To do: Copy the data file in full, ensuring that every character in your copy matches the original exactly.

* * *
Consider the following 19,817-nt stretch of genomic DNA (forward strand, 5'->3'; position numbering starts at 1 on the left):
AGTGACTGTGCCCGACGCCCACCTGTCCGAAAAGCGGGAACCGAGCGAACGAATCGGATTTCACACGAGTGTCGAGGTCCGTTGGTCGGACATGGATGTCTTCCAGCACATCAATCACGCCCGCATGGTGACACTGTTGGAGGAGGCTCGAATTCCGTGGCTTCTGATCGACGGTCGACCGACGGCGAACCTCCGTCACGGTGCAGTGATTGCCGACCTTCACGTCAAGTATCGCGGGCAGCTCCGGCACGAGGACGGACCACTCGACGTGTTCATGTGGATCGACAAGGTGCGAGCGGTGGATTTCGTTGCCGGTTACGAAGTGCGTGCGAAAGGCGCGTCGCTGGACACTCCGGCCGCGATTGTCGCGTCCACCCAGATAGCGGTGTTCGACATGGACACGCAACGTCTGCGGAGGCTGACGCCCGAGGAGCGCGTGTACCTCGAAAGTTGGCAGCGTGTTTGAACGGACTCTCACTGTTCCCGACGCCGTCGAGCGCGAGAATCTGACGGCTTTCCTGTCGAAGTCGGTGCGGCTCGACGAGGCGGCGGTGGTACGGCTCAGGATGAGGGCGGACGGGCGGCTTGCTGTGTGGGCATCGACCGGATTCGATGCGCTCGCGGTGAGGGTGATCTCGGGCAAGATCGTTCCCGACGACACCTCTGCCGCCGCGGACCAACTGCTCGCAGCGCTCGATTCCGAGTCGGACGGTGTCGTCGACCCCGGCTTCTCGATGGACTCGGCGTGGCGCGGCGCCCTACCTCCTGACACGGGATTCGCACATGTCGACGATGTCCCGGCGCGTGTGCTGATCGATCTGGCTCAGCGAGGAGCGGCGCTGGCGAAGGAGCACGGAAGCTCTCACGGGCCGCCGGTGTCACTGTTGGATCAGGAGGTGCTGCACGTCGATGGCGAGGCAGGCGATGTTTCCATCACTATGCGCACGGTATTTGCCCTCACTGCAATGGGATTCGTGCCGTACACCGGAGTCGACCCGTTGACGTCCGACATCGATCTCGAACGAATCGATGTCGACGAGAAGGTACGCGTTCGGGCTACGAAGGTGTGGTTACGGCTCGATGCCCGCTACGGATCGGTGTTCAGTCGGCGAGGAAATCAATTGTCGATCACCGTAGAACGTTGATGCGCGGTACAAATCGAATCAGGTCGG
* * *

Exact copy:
Consider the following 19,817-nt stretch of genomic DNA (forward strand, 5'->3'; position numbering starts at 1 on the left):
AGTGACTGTGCCCGACGCCCACCTGTCCGAAAAGCGGGAACCGAGCGAACGAATCGGATTTCACACGAGTGTCGAGGTCCGTTGGTCGGACATGGATGTCTTCCAGCACATCAATCACGCCCGCATGGTGACACTGTTGGAGGAGGCTCGAATTCCGTGGCTTCTGATCGACGGTCGACCGACGGCGAACCTCCGTCACGGTGCAGTGATTGCCGACCTTCACGTCAAGTATCGCGGGCAGCTCCGGCACGAGGACGGACCACTCGACGTGTTCATGTGGATCGACAAGGTGCGAGCGGTGGATTTCGTTGCCGGTTACGAAGTGCGTGCGAAAGGCGCGTCGCTGGACACTCCGGCCGCGATTGTCGCGTCCACCCAGATAGCGGTGTTCGACATGGACACGCAACGTCTGCGGAGGCTGACGCCCGAGGAGCGCGTGTACCTCGAAAGTTGGCAGCGTGTTTGAACGGACTCTCACTGTTCCCGACGCCGTCGAGCGCGAGAATCTGACGGCTTTCCTGTCGAAGTCGGTGCGGCTCGACGAGGCGGCGGTGGTACGGCTCAGGATGAGGGCGGACGGGCGGCTTGCTGTGTGGGCATCGACCGGATTCGATGCGCTCGCGGTGAGGGTGATCTCGGGCAAGATCGTTCCCGACGACACCTCTGCCGCCGCGGACCAACTGCTCGCAGCGCTCGATTCCGAGTCGGACGGTGTCGTCGACCCCGGCTTCTCGATGGACTCGGCGTGGCGCGGCGCCCTACCTCCTGACACGGGATTCGCACATGTCGACGATGTCCCGGCGCGTGTGCTGATCGATCTGGCTCAGCGAGGAGCGGCGCTGGCGAAGGAGCACGGAAGCTCTCACGGGCCGCCGGTGTCACTGTTGGATCAGGAGGTGCTGCACGTCGATGGCGAGGCAGGCGATGTTTCCATCACTATGCGCACGGTATTTGCCCTCACTGCAATGGGATTCGTGCCGTACACCGGAGTCGACCCGTTGACGTCCGACATCGATCTCGAACGAATCGATGTCGACGAGAAGGTACGCGTTCGGGCTACGAAGGTGTGGTTACGGCTCGATGCCCGCTACGGATCGGTGTTCAGTCGGCGAGGAAATCAATTGTCGATCACCGTAGAACGTTGATGCGCGGTACAAATCGAATCAGGTCGG